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Recall Christie Q&A

Posted by edison1205 on April 14, 2010


Some people and groups are advocating for the recall of N.J. Governor Chris Christie.  Here are some questions and answers about this recall movement.

Q.        Why are people expressing interest in a recall of Christie?

A.        Particular motives vary, but there is a great deal of anti-Christie sentiment caused by his proposals for cuts to the education budget and other programs.

Q.        How much public support is there for a recall?

A.        That’s difficult to say. The most recent statewide poll says that 33% of the people approve of Christie’s performance, while 63% disapprove, but that doesn’t mean that all those people would support recall.

Looking at the Web, sentiment seems to be against Christie. For example, the largest anti-Christie Facebook group, “NJ Against Chris Christie” has 36,000 members, while the largest pro-Christie group, the “Governor Chris Christie Fan Page” has only 8,000.

Q.        Give me a quick overview of the recall process, please.

A.        Basically, after November 30, any 3 voters can organize themselves into a recall committee. They submit papers to the the secretary of state, Kim Guadagno (who is also the Lieutenant Governor), and if everything is in order, collection of signatures can begin soon afterward. Petitioners have 320 days to collect about 1.3 million signatures from registered voters. If the signatures are validated, an election is then held on Christie’s recall. If he loses, his term ends immediately and Guadagno (in her role as lieutenant governor) becomes Governor.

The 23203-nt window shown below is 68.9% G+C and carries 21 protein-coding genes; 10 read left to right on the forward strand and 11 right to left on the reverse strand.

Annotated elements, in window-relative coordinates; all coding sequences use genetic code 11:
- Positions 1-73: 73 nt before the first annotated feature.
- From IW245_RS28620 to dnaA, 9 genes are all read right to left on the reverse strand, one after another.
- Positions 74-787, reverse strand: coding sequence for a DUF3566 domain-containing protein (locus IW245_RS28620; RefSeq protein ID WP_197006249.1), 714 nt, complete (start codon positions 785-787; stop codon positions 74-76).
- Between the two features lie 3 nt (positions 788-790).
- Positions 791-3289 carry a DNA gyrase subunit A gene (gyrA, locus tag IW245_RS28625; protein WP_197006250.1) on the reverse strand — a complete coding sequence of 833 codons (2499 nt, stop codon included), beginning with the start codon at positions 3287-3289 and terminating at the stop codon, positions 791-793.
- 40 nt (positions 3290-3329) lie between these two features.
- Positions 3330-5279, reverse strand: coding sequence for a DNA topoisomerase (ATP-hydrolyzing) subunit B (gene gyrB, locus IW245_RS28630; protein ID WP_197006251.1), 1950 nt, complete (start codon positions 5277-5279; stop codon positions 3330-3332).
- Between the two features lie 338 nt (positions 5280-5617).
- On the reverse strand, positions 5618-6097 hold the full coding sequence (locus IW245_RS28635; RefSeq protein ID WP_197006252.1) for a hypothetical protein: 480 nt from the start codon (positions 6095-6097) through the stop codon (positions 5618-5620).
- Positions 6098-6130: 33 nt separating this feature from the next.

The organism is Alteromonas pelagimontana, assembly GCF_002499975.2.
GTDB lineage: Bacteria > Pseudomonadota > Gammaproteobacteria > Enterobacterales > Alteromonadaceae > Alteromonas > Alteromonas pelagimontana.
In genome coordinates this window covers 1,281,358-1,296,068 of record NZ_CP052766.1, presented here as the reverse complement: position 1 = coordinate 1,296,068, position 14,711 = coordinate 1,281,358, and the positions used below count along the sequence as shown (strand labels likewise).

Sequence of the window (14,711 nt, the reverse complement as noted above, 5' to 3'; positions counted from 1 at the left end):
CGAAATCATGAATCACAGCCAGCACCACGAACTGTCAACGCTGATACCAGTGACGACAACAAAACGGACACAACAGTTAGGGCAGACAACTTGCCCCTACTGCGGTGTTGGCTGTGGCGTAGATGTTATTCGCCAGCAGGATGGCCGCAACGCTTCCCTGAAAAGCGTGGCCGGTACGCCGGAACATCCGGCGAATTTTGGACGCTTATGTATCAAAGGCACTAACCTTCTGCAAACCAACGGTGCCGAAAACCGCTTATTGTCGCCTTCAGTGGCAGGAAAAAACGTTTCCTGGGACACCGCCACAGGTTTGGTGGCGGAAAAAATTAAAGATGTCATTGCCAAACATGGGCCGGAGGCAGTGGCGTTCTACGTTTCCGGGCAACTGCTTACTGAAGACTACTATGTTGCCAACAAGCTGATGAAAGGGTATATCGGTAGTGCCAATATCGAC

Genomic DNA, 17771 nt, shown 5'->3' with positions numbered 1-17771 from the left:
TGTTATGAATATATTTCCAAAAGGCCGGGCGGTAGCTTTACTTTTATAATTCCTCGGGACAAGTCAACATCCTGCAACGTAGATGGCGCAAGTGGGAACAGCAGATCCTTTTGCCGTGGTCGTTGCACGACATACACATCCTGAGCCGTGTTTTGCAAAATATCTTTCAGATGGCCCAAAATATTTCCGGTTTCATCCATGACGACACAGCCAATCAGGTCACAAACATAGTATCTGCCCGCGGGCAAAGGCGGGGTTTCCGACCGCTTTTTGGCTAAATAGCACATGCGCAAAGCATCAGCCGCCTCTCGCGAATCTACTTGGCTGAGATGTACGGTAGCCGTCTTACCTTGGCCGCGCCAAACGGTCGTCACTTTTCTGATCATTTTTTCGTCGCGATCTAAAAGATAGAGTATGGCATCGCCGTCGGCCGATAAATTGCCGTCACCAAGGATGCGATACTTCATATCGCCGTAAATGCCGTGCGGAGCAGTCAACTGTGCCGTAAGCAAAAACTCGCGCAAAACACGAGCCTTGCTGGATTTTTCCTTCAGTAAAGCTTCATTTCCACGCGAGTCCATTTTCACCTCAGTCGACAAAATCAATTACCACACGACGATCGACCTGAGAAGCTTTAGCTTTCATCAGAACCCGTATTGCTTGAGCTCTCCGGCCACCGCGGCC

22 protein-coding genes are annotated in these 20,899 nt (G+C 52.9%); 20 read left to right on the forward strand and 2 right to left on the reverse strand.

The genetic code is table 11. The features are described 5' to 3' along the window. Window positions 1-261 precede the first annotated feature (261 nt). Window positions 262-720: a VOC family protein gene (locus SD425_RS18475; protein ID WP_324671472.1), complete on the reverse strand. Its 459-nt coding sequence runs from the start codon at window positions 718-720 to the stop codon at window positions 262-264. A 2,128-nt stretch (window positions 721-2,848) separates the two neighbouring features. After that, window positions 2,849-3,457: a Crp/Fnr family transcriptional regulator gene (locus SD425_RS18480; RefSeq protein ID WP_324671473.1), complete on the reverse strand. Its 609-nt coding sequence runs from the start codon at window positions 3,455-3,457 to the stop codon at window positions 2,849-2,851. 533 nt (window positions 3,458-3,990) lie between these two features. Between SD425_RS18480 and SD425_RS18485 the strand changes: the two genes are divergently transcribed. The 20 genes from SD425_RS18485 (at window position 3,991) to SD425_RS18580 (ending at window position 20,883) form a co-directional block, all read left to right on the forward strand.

Q.        Let’s go through the mechanics of a recall in greater detail now.   How does the process begin?

A.        Initially, you have to remember that recall laws differ from state to state, and there are even variations depending on which office is at stake.

But the first step in any recall process in New Jersey is that a committee of 3 registered voters must file a notice of intention with the Secretary of State.

Q.        What is the earliest date that the notice of intention can be filed?

A.        Fifty days before the candidate’s first anniversary in office. For Christie, that’s November 30, 2010.  No signatures can be collected before that date, and no contributions for the recall committee can be solicited or collected before either (1) the statement of intention is filed or (2) in some circumstances, 30 days prior to that date.

Q.        How important is the membership of the recall committee?

A.        The members of the committee “represent the sponsors and signers of the recall petition in matters relating to the recall effort.” Therefore, these must be individuals with great personal integrity and moral stamina to see the process through. In fact, since signatures collected by one recall committee cannot be used by any other recall committee, it’s crucial that the committee members be organized in their work and irrevocably committed to the process.